smallpond
Guest
Posts: n/a

 03-13-2009
On Mar 13, 9:05 am, Krishna Chaitanya <(E-Mail Removed)> wrote:
> Hi all,
>
> If set A defined elements a,b,c (a set of permissible program options,
> let's say), and we receive from user options in set B.
>
> I want to make sure that user options in B are exactly same as those
> defined in A .... nothing more, nothing less and completely
> identical....this represents some kinda set operation if I'm not
> wrong...
>
> A U B = A
> A int B = A
>
> How to do this most efficiently in Perl...?

Set::Scalar has an is_equal method, and overloads ==

Guest
Posts: n/a

 03-13-2009
> Krishna Chaitanya wrote:
>> let's say), and we receive from user options in set B.
>>> Many set operations can be implemented quite easy by using hash'es
>>> where the keys are the elements in the sets.

>>
>> Yep...I could make it out, but what is the most efficient way....using
>> any trick in the book of Perl? I could come up with this:
>>
>> Listing 1
>> ==========
>> use warnings;
>> use strict;
>>
>> my %legalopts = (a => 1, b => 1, c => 1);
>>
>> my %opts = (a => 1, c => 1); # failure would be that some elements are
>> missing (i.e. 'b')
>> # my %opts = (a => 1, b => 2, c => 3, d => 4); # failure would be that
>> extra options are present (i.e. 'd')
>>
>> my @del_list = delete @opts{keys %legalopts};
>>
>> \$num_def = grep {!/^\$/} map { defined \$_ } @del_list;
>> die "Some options are missing in opts" unless @del_list == \$num_def;
>>
>> if (scalar keys %opts)
>> {
>> print "Extra elements found in opts: ";
>> print "\$_ " foreach keys %opts;
>> print "\n";
>> die;
>> }
>>
>> Pls. tell me if any better way exists...

>
> \$ perl -le '
> %legalopts = (a=>1, b=>1, c=>1); %opts = (a=>1, c=>1);

Fails with:

%opts = ('a b'=>1, c=>1);

> @L = sort keys %legalopts; @O = sort keys %opts;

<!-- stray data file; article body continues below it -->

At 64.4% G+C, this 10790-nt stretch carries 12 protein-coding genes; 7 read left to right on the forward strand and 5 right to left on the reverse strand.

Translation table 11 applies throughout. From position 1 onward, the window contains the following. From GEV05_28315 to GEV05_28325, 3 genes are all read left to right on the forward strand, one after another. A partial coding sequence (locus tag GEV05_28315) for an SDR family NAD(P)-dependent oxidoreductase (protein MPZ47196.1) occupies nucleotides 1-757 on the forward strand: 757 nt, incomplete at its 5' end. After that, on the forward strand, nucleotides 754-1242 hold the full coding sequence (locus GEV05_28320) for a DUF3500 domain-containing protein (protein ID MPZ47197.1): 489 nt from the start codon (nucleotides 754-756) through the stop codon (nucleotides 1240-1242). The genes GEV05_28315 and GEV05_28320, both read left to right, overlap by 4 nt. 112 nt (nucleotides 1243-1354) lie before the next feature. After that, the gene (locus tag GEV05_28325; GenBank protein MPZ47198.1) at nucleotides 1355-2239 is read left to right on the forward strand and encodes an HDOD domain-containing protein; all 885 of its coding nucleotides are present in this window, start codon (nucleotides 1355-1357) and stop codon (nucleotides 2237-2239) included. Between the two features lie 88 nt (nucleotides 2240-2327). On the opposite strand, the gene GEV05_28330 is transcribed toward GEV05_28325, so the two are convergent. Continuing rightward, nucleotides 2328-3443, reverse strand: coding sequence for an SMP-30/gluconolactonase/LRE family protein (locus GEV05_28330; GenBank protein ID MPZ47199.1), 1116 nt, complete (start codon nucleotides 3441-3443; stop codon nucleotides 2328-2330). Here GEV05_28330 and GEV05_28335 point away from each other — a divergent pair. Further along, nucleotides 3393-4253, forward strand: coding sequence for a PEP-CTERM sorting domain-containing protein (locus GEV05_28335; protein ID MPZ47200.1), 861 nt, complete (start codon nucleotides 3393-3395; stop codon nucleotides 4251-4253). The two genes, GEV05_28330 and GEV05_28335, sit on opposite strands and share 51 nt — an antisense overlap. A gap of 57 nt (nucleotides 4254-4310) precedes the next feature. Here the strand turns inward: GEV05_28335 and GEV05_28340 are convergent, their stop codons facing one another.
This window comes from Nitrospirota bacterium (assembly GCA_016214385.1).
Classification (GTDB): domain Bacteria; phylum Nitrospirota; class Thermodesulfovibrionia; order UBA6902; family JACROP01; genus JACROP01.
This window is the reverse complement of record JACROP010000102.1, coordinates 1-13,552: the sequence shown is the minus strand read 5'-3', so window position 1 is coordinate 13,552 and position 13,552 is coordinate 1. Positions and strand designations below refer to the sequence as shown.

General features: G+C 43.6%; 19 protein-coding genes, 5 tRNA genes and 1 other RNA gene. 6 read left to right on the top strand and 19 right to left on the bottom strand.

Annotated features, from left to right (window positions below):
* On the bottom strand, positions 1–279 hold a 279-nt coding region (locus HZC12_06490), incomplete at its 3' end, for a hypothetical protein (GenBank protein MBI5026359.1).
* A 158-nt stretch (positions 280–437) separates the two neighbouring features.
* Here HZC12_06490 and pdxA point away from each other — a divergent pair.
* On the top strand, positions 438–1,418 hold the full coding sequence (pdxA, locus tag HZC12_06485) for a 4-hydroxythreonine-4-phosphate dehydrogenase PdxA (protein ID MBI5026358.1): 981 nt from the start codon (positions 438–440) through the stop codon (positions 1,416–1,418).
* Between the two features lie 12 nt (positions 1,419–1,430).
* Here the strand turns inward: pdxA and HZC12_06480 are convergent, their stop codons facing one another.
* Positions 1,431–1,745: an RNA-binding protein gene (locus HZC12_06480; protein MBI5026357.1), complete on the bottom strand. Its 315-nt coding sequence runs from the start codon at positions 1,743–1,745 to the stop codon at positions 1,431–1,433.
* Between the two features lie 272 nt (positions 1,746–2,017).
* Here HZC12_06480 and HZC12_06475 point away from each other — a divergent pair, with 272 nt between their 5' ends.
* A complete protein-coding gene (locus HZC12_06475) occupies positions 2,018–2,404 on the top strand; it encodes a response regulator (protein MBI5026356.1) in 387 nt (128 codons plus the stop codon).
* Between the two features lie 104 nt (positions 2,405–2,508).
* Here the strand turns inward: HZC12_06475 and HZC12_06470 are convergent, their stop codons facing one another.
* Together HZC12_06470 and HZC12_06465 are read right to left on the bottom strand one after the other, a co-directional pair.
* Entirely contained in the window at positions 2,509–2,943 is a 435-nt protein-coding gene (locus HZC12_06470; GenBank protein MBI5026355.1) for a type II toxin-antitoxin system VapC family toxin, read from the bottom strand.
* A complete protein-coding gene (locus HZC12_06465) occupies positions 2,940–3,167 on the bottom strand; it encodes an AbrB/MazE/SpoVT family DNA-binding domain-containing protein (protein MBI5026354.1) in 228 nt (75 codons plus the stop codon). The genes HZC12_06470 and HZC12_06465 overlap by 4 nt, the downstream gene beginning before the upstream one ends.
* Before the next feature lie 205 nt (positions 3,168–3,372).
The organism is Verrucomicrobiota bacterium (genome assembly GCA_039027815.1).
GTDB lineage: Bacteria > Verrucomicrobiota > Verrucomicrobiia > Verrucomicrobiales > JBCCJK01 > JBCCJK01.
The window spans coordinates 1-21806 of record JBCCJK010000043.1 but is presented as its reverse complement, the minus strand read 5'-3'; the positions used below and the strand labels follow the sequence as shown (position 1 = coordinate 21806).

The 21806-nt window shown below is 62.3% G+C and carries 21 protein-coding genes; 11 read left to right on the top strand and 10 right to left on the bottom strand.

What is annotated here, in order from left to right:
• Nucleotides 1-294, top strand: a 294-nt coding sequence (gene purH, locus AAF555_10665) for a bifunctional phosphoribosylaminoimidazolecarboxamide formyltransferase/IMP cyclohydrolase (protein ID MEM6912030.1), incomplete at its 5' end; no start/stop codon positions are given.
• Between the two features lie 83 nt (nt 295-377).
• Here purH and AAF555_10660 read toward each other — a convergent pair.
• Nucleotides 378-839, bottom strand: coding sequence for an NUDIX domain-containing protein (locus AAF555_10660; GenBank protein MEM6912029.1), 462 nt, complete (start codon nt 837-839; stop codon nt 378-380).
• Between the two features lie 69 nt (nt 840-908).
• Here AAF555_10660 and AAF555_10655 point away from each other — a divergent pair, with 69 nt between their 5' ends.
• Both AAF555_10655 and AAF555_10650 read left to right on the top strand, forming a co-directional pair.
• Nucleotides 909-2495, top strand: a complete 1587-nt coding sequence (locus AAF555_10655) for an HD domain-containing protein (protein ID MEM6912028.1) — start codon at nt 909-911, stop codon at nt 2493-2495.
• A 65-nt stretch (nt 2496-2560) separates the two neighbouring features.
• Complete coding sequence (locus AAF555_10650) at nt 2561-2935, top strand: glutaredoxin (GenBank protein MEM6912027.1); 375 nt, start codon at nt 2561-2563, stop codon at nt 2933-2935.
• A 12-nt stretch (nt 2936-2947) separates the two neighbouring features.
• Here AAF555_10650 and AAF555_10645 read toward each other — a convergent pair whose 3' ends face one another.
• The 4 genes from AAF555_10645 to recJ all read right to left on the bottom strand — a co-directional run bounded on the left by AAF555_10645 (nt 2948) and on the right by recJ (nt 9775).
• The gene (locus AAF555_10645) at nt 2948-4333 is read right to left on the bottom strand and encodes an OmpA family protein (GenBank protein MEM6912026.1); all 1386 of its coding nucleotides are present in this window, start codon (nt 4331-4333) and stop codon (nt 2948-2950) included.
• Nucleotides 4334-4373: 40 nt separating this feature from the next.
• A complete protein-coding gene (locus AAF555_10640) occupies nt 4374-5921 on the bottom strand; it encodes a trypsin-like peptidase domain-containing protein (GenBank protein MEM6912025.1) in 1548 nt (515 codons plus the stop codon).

> print "@L" eq "@O" ? "Ok" : "Not equal"
> '
> Not equal

--
email: perl -le "print scalar reverse qq/moc.noitatibaher\100cmdat/"

Guest
Posts: n/a

 03-13-2009
> Gunnar Hjalmarsson <(E-Mail Removed)> wrote:
>>
>> \$ perl -le '
>> %legalopts = (a=>1, b=>1, c=>1); %opts = (a=>1, c=>1);

>
> Fails with:
>
> %opts = ('a b'=>1, c=>1);
>
>> @L = sort keys %legalopts; @O = sort keys %opts;
>> print "@L" eq "@O" ? "Ok" : "Not equal"
>> '
>> Not equal

Ouch! This should fix that:

\$ perl -le '
%legalopts = (a=>1, b=>1, c=>1); %opts = (a=>1, b=>1);
@L = sort keys %legalopts; @O = sort keys %opts;
print "@L" eq "@O" && @L == @O ? "Ok" : "Not equal"
'
Not equal
\$

OTOH you might object again and ask what happens if:

%legalopts = ("a b"=>1, c=>1); %opts = (a=>1, "b c"=>1);

I give up. This simplified approach is not safe, unless you can preclude
those odd combinations based on the rest of the code.

--
Email: http://www.gunnar.cc/cgi-bin/contact.pl

Dr.Ruud
Guest
Posts: n/a

 03-14-2009

> \$ perl -le '
> %legalopts = (a=>1, b=>1, c=>1); %opts = (a=>1, c=>1);
> @L = sort keys %legalopts; @O = sort keys %opts;
> print "@L" eq "@O" ? "Ok" : "Not equal"
> '
> Not equal

I hate suggestions like that, because the stringifications of the arrays
can be equal when the arrays aren't.

--
Ruud

Dr.Ruud
Guest
Posts: n/a

 03-14-2009
Krishna Chaitanya wrote:

> If set A defined elements a,b,c (a set of permissible program options,
> let's say), and we receive from user options in set B.
>
> I want to make sure that user options in B are exactly same as those
> defined in A .... nothing more, nothing less and completely
> identical....this represents some kinda set operation if I'm not
> wrong...
>
> A U B = A
> A int B = A
>
> How to do this most efficiently in Perl...?

See List:Util and List::MoreUtils.

Or call this:

sub cmp_set {
my %a; @a{ @{\$_[0]} } = (); delete @a{ @{\$_[1]} };
my %b; @b{ @{\$_[1]} } = (); delete @b{ @{\$_[0]} };
if ( %b ) {
return 2 if %a; # dissimilar
return -1;
}
return %a ? 1 : 0;
}

--
Ruud